Humanity: Intrinsically Artistic

  • Author / Creator
    Ilona Marilyn Noble
  • This paper was written to celebrate the human propensity for creating art in its broadest sense, of living life in artistic ways. The definition of ‘art’ for this paper did not refer to that which is produced on a full-time basis or to provide a living. Instead it meant that everyday people approach daily life with creative ideas for enriching their physical surroundings, and the people around them. Since prehistoric times it is evident that humans have felt moved to represent daily life in two- and three-dimensional forms. The artistic inclination appears early in a child’s development and deserves recognition and encouragement. Becoming alert and sensitive to the people in one’s surroundings yielded overwhelming evidence of creativity and artistic endeavour. Living ‘artfully’ is not limited by age, gender, or circumstances. A large portion of the paper specifically highlighted the innate musical sense people have. Many examples are cited which indicate that most people possess musicality, whether tonal, rhythmic or harmonic. Several original compositions formed the last section of the paper. It was fascinating that simply becoming more aware unlocked the writer’s appreciation of the rich abundance of creativity in everyday life.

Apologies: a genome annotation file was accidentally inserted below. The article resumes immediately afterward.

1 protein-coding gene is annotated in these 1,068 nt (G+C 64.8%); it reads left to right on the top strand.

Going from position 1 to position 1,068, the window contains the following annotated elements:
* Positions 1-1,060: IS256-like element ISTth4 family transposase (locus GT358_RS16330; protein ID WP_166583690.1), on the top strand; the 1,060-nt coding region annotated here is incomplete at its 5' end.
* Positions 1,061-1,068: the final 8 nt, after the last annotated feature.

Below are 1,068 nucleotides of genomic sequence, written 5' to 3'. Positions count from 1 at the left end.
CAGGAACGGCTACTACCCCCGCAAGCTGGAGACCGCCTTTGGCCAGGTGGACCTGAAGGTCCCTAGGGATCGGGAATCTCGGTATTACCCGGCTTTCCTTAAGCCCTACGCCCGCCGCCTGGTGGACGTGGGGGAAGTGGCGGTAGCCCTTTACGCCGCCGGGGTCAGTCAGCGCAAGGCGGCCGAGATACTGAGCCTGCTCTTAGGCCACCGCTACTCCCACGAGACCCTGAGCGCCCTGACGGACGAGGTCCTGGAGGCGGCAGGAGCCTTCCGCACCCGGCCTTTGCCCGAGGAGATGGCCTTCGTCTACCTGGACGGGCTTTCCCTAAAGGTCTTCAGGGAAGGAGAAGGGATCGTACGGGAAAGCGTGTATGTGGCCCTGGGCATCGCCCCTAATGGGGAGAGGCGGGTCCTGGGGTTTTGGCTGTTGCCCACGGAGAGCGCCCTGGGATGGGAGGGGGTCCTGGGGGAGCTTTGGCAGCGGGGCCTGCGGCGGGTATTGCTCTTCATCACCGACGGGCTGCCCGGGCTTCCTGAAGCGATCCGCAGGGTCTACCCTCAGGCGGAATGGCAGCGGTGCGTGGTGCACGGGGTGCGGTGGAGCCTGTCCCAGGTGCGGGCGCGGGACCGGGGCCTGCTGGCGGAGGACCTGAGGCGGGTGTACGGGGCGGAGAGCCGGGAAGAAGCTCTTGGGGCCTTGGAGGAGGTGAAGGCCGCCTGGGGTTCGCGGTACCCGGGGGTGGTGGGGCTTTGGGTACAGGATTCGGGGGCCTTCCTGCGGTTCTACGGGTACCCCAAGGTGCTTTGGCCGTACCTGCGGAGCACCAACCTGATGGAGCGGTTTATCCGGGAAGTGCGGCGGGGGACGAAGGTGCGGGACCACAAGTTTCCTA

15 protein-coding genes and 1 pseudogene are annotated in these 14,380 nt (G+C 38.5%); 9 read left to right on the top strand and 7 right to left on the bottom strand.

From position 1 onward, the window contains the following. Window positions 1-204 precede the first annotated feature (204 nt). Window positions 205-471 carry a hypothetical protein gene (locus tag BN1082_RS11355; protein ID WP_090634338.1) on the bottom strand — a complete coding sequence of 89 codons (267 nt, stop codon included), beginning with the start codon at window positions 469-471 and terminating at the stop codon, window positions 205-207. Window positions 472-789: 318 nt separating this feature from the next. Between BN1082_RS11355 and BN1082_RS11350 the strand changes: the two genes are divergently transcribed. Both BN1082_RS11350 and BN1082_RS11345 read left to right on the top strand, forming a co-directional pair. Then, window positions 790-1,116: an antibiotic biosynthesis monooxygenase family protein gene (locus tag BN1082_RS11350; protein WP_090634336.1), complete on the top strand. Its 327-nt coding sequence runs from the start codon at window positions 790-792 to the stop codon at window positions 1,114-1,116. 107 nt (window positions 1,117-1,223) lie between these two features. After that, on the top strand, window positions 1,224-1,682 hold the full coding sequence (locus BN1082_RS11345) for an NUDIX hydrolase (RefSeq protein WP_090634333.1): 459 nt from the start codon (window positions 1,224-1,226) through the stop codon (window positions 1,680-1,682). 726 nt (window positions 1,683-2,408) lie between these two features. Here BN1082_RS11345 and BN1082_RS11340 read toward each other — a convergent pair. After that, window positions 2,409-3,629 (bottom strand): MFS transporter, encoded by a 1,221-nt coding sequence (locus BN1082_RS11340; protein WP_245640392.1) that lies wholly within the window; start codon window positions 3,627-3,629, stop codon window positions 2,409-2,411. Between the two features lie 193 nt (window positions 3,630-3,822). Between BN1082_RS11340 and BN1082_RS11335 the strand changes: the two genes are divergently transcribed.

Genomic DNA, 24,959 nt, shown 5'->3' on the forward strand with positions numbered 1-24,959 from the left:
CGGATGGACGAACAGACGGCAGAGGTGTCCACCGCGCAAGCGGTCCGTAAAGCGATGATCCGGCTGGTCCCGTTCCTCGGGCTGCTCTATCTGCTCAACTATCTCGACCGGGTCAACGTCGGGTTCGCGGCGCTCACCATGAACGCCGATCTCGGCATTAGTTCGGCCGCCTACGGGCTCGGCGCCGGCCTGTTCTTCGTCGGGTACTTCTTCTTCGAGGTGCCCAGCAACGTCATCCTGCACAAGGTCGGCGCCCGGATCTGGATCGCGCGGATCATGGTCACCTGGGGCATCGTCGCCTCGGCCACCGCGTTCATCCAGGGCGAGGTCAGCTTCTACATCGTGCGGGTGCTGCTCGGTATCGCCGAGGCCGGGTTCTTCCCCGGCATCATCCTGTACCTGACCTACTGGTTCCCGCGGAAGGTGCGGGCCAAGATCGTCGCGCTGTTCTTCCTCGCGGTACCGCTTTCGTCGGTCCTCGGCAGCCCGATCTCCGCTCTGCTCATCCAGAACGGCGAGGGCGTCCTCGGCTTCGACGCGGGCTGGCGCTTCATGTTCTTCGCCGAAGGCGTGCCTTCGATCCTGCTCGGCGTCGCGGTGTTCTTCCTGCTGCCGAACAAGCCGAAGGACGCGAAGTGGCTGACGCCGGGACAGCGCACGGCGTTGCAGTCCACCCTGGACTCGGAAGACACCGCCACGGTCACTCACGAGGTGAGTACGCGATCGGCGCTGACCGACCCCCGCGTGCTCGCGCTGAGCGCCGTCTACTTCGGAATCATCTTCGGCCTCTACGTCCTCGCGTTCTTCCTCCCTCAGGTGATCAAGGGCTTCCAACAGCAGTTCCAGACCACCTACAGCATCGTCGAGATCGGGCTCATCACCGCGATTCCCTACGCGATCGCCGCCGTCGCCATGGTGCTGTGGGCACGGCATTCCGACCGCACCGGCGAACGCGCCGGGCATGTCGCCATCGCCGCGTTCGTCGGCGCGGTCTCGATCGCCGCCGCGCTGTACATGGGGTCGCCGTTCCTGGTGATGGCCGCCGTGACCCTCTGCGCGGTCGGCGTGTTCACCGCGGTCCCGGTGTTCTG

• Subjects / Keywords
  • Graduation date
  • Type of Item
  • Degree
    Master of Theological Studies
  • DOI
  • License
    This thesis is made available by the University of Alberta Libraries with permission of the copyright owner solely for non-commercial purposes. This thesis, or any portion thereof, may not otherwise be copied or reproduced without the written consent of the copyright owner, except to the extent permitted by Canadian copyright law.
  • Language
  • Institution
    University of Alberta
  • Degree level
  • Supervisor / co-supervisor and their department(s)
    • June E. Miller
  • Examining committee members and their departments
    • Dr. Charles Bidwell
    • Rev. Dr. Geoffrey Wilfong-Pritchard